Infections, and virus infections in particular, have long been suspected of having a primary role in RDD.3
Human herpes virus‐6 infection has been reported in a small set of cases with RDD.7,8
However, conclusive evidence on the cause of RDD is still unavailable. B19 has more recently been implicated in inflammatory or autoimmune diseases.16,18
We analysed tissue sections of two patients with nodal RDD or SHML and two patients with ENSHML for the presence of B19 capsid proteins VP1 and VP2. We showed remarkable amounts of B19‐infected cells in the two nodal and the two extranodal RDD manifestations. This is the first report of B19 infection in RDD tissue indicating that B19 may be associated with the pathogenesis of RDD.
Several features of RDD, such as arthropathy and arthritis, autoimmune haemolytic anaemia and the association with autoimmune phenomena such as findings of rheumatoid factor are well‐known symptoms related to B19 infection, and are thus compatible with a virus‐induced origin of RDD.2,3,16,18
Interestingly, histiocytes, the characteristic and pathognomonic cells in SHML, did not show B19 infection. B19 capsid protein‐positive cells histomorphologically appeared as lymphocytic cells; B cellular and T cellular origin of infected cells was seen in both RDD lymph node tissues by immuno double labelling for CD20 and CD3.
This may indicate that primarily virus‐infected lymphocytes give rise to a secondary histiocytic reaction that eventually causes the typical histomorphology of RDD.
The observation of B19‐positive lymphocytes is unexpected, as B19 infection is known to occur mainly in the red blood cell lineage, using the erythrocyte P antigen (glycosphingolipid globoside Gb4) as a receptor.11
However, B19 infection has also been seen in several other cell types such as the T lymphocytes and B lymphocytes.24
Gb4 was identified as a major neutral glycosphingolipid in 11 tissues, particularly those of mesodermal origin.25
Furthermore, B19 capsid binding to several tissue‐specific glycosphingolipids was seen in various tissues, including granulocyte, kidney, liver and bowel tissue.25
The finding of B19 capsid proteins in lymphocytic cells thus further indicates that B19 infection is not restricted to the erythroid lineage and that different cellular receptors may also be used for B19 infection of other cell types.25
Likewise, besides anaemia, thrombopenia and lymphocytopenia have been reported as clinical findings associated with B19 infection, suggesting that these cell types may somehow be affected by B19.26
To rule out antibody‐specific staining failures, two different monoclonal B19 VP1/VP2 antibodies were used, showing qualitatively identical results; a cross reactivity with, for example, activated lymphocytes of the antibodies, however, may still be possible.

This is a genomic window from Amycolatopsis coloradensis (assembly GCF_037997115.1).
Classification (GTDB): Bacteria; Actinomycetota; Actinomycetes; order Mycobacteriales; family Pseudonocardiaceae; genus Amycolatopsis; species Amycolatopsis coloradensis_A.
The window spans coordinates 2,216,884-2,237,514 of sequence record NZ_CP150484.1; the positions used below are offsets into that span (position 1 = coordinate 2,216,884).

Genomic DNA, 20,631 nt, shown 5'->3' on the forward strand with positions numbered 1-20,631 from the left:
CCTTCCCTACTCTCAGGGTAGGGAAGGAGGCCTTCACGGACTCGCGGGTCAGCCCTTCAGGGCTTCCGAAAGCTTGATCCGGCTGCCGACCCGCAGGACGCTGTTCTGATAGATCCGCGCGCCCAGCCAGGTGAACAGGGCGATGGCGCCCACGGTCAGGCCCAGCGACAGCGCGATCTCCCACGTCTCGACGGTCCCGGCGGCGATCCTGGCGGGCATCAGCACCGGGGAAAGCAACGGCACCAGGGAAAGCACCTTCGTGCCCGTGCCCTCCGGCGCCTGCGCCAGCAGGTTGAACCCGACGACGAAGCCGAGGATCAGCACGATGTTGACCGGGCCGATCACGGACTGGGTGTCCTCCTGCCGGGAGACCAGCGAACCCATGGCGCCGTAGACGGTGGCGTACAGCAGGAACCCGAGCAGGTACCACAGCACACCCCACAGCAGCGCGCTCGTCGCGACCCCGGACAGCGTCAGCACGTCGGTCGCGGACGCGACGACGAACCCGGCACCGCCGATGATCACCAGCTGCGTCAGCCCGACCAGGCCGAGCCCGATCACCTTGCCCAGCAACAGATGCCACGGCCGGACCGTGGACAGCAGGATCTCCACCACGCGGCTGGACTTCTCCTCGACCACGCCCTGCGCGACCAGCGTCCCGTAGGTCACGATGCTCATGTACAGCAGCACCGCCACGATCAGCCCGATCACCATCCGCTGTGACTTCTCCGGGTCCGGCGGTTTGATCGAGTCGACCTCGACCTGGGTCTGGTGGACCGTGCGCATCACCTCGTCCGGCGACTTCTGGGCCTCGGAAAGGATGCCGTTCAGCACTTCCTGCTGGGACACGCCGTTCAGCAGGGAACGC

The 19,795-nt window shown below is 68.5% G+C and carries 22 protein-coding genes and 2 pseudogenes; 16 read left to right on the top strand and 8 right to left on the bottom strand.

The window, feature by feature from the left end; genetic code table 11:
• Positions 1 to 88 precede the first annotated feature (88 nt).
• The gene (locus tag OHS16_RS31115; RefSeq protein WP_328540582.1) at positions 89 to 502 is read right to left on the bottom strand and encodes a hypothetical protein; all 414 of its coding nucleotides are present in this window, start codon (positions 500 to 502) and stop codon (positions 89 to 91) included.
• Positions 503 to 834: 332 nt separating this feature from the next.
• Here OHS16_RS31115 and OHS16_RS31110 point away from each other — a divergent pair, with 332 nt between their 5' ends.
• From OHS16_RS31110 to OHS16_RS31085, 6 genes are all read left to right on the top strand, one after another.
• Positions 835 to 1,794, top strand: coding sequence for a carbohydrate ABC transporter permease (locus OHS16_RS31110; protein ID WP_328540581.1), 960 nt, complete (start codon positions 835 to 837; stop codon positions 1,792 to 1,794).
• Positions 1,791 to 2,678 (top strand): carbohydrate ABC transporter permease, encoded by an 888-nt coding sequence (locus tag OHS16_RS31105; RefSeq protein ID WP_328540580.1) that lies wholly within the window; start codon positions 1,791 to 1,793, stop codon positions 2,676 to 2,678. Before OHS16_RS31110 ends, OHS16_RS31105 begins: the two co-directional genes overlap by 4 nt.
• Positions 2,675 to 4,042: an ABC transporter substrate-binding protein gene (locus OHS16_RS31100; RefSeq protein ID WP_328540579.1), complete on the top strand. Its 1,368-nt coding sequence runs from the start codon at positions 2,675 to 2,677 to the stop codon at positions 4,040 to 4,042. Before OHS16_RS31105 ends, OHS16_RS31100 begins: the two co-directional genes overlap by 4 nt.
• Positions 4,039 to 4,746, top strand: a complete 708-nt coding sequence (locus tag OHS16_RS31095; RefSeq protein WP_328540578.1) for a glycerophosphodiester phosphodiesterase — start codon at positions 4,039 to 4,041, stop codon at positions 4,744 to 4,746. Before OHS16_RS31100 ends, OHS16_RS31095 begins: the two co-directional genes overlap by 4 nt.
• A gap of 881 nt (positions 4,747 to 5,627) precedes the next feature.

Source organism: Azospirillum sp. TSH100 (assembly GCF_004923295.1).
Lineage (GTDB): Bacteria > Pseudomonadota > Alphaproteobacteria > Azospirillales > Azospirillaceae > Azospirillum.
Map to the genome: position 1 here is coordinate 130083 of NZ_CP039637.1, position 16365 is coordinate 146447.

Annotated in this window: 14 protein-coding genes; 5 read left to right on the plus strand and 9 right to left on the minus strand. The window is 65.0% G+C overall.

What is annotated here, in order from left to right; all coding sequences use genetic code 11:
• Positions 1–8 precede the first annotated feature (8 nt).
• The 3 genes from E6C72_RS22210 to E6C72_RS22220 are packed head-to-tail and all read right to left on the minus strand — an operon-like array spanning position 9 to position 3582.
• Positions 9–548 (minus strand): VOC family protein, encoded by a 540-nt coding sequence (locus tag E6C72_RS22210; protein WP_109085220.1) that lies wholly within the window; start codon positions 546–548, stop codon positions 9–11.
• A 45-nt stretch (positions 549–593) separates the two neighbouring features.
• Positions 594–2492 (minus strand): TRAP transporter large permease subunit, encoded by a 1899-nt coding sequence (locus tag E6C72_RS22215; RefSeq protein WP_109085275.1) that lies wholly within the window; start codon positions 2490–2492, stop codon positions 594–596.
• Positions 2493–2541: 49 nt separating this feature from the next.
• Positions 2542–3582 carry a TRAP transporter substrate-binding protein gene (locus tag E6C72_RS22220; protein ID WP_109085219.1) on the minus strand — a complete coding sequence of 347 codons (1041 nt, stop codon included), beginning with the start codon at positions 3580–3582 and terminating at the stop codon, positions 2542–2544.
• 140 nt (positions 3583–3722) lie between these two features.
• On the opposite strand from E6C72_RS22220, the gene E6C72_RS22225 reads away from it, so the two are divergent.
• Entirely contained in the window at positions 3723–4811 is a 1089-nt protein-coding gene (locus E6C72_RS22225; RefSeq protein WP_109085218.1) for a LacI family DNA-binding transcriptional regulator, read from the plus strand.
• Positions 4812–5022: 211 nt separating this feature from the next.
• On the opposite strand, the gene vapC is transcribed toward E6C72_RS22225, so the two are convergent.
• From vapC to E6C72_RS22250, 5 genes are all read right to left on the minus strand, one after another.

In synovial tissues of patients with rheumatoid arthritis, which like RDD often show massive lymphoplasmocytic infiltration, we showed B19 infection of lymphocytes in a recent study.19
Also, B19 infection was shown in a few other inflammatory synovial affections exhibiting a similar rheumatoid arthritis‐like histomorphology with lymphoplasmocytic proliferation.19
These observations hinted at a specific reactive histomorphological phenotype associated with B19 infection of specific cell types. It has to be mentioned, however, that huge masses of histiocytes are not observed in rheumatoid arthritis. The report of B19‐associated haemophagocytosis of histiocytes in the bone marrow of a patient with Evans syndrome is of interest in this regard.27
This report also links B19 infection to the distinctive histomorphological phenomenon of histiocytosis and emperipolesis. Even more remarkable is the nature of the underlying disease associated with B19 in this case. Evans syndrome is a haematological disorder defined by autoimmune destruction of at least two haematological cell types. Recently, it has been suggested that a subset of patients with Evans syndrome may have autoimmune lymphoproliferative syndrome (ALPS), a rare disorder of disrupted lymphocyte homeostasis showing lymphoproliferation and autoimmune features.28
In most patients with ALPS, defective Fas‐mediated apoptosis, caused by defects in the Fas
gene and Fas ligand gene, is reported.28,29
Recently, cases of RDD or SHML associated with ALPS were described.30
gene mutations were detected in a small subset of patients with SHML without ALPS.3
A primary genetic background as in ALPS, however, is not documented in RDD. Summarising these data, it has been hypothesised, that in most cases RDD or SHML may be an acquired disorder of deregulation of apoptotic signalling pathways.3
We detected B19 infection in high numbers of cells in nodal and extranodal RDD tissues in a small set of cases. This finding indicates that B19 may have an important role in the development of RDD or SHML, thus adding another disease to the spectrum of B19‐related conditions. The possible mechanisms by which B19 may contribute to the specific pathological reactions, however, especially when infecting non‐permissive cell types, are still little understood.
Further studies on B19 cellular interactions using larger numbers of cases with RDD or SHML are required to elucidate the role of B19 in RDD or SHML.